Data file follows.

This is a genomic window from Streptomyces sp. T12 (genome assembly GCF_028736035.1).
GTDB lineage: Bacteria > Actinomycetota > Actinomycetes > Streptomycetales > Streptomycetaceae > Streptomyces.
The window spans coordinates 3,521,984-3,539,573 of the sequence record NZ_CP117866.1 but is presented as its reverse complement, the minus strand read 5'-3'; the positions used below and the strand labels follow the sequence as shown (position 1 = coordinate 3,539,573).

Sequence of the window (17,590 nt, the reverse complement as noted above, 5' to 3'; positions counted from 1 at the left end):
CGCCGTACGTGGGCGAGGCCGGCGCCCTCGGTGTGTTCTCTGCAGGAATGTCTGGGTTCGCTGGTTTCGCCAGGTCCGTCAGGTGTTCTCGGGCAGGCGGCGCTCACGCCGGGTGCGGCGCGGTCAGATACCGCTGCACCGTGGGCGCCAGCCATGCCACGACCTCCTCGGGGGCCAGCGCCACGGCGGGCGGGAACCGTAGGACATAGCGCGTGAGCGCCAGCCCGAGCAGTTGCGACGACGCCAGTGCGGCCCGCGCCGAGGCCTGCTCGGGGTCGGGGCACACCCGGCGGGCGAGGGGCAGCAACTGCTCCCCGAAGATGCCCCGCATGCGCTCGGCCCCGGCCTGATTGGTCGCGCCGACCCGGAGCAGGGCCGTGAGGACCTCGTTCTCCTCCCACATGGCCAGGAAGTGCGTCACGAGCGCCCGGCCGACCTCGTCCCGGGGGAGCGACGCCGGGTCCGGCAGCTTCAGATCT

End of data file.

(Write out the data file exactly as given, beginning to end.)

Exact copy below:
This is a genomic window from Streptomyces sp. T12 (genome assembly GCF_028736035.1).
GTDB lineage: Bacteria > Actinomycetota > Actinomycetes > Streptomycetales > Streptomycetaceae > Streptomyces.
The window spans coordinates 3,521,984-3,539,573 of the sequence record NZ_CP117866.1 but is presented as its reverse complement, the minus strand read 5'-3'; the positions used below and the strand labels follow the sequence as shown (position 1 = coordinate 3,539,573).

Sequence of the window (17,590 nt, the reverse complement as noted above, 5' to 3'; positions counted from 1 at the left end):
CGCCGTACGTGGGCGAGGCCGGCGCCCTCGGTGTGTTCTCTGCAGGAATGTCTGGGTTCGCTGGTTTCGCCAGGTCCGTCAGGTGTTCTCGGGCAGGCGGCGCTCACGCCGGGTGCGGCGCGGTCAGATACCGCTGCACCGTGGGCGCCAGCCATGCCACGACCTCCTCGGGGGCCAGCGCCACGGCGGGCGGGAACCGTAGGACATAGCGCGTGAGCGCCAGCCCGAGCAGTTGCGACGACGCCAGTGCGGCCCGCGCCGAGGCCTGCTCGGGGTCGGGGCACACCCGGCGGGCGAGGGGCAGCAACTGCTCCCCGAAGATGCCCCGCATGCGCTCGGCCCCGGCCTGATTGGTCGCGCCGACCCGGAGCAGGGCCGTGAGGACCTCGTTCTCCTCCCACATGGCCAGGAAGTGCGTCACGAGCGCCCGGCCGACCTCGTCCCGGGGGAGCGACGCCGGGTCCGGCAGCTTCAGATCT